By fitting our data to a multiple linear regression model, we tested the effect of different covariates on the random variation of the serum level of FA1. Both BMI ( 𝑟 = 0 . 3 9 , 𝑃 < 0 . 0 0 1 ) and age ( 𝑟 = 0 . 3 4 , 𝑃 = 0 . 0 4 ) were found to have a significantly negative effect on FA1. Interestingly, we found that males seemed to have lower FA1 values than females with same age and BMI, but this effect was not above the chosen level of statistic significance ( 𝑃 = 0 . 0 9 ).

4. Discussion

In the present study, we examined the possible use of FA1 as a biomarker for changes in fat mass and investigated the dynamic changes of its serum levels during weight change in patients at two extreme nutritional states: MO and AN.

We did not detect any differences in serum levels of FA1 between MO and AN in our study, and their levels were within the normal range of our ELISA assay. Previous studies have shown that serum levels of FA1 in MO [24] and AN [25] were significantly higher compared to lean controls. In these studies, the absolute values of serum FA1 levels were within the normal range of our assay (12.3–46.6 ng/mL) [12], but the assays employed in these studies were different, thus not directly comparable. The absence of significant changes in serum FA1 levels between MO and AN is at variance with our findings in rodent models. Our group has previously studied the effects of circulating FA1 on fat mass in vivo in mice with high serum levels of FA1 ( 1 9 8 ± 7 4  ng/mL) [10] and found that increased serum level of FA1 was associated with a significant reduction of total body weight and fat mass. Also, dlk1/FA1-overexpressing mice exhibited decreased fat mass [14, 15]. Our results confirm these findings in humans, showing that the serum levels of FA1 were significantly inversely correlated with BMI, independently of the individual nutritional status. The available data in humans, therefore, suggest that steady state levels of serum FA1 are not a sensitive biomarker for the nutritional state of an individual.

The serum level of several adipokines (e.g., leptin) correlates with fat mass. FA1 is produced by adipocyte precursors and its expression is downregulated in mature adipocytes [10]. Thus, we expressed FA1 per BMI in order to estimate the contribution of fat tissue to FA1 serum levels. We found that the ratio of FA1/BMI in MO was significantly lower than in the AN group and it changed significantly during weight loss, suggesting that newly recruited adipocyte precursors contribute to serum pool of FA1. The presence of an inverse correlation between FA1 and BMI in AN, but not in MO patients, suggests that fat tissue undergoes a higher degree of turnover in AN than in MO. Our findings that a minor weight gain of 10% in the AN group was accompanied by a significant increase in serum FA1 levels, while in the MO group a significant fall in FA1 levels occurred after bariatric surgery with 25% EW, corroborate this hypothesis and provides evidence that changes in FA1 levels in the serum reflect change in fat tissue mass.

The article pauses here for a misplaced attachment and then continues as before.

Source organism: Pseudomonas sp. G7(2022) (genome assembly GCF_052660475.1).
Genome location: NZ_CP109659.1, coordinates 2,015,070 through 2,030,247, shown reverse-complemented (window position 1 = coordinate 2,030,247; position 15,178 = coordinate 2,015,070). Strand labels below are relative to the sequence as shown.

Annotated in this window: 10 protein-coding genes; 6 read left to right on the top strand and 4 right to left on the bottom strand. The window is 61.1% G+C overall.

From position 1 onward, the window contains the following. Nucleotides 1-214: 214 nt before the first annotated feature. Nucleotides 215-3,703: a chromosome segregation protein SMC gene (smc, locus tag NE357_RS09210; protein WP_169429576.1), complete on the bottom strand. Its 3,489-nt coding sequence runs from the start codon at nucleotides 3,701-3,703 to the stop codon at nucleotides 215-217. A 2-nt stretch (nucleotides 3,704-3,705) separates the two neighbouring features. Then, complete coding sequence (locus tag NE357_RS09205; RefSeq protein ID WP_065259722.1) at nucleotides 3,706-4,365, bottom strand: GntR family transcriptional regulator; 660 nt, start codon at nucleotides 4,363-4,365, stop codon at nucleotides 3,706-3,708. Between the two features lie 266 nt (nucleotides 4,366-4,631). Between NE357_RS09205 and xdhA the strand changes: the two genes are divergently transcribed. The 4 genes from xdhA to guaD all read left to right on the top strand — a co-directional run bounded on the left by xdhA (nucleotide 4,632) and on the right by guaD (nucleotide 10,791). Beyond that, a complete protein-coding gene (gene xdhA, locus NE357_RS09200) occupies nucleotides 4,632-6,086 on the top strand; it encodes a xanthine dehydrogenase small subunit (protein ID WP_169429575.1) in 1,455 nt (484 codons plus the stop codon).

A significant correlation between baseline serum levels of FA1 and insulin levels was found the AN group and not in the MO. However, the absence of the correlation in the MO group may have been caused by the inconsistency in obtaining fasting samples in this group. It is not clear whether changes in serum FA1 was caused by changes in insulin levels since FA1 is produced in pancreatic beta cells [28]. In contrast with previous reports, we found that serum FA1 levels are inversely correlated to age and might be influenced by sex, sustaining our previously reported reports on the possible regulation of serum FA1 by systemic hormones, for example estrogen [29] and growth hormone [10]. However, further studies are needed to confirm the relationship between insulin production and serum levels of FA1.

5. Conclusion

In conclusion, steady state serum FA1 in human adults is not a biomarker for fat mass but it can be employed to monitor acute changes in fat mass. We propose that these changes in serum FA1 are caused by changes in the pool of FA1-producing adipocyte precursor cells that are recruited during periods of acute turnover of adipose tissue, a hypothesis which will have to be confirmed by other studies.


FA1:fetal antigen,
pref-1:preadipocyte factor,
Dlk1:delta-like preadipocyte factor,
EGF:epidermal growth factor,
AN:anorexia nervosa,
MO:morbid obesity,
EWL:excess weight loss,
BMI:body mass index,
WHO:World Health Organization,
DM:diabetes mellitus,
SOS:Swedish Obese Subjects study.


The study was supported by grants from the Beatrice Surovell Haskell Foundation for Child Mental Health Research of Copenhagen and Institute of Clinical Research, University of Southern Denmark. The authors declare that there are no competing financial interests in relation to this paper.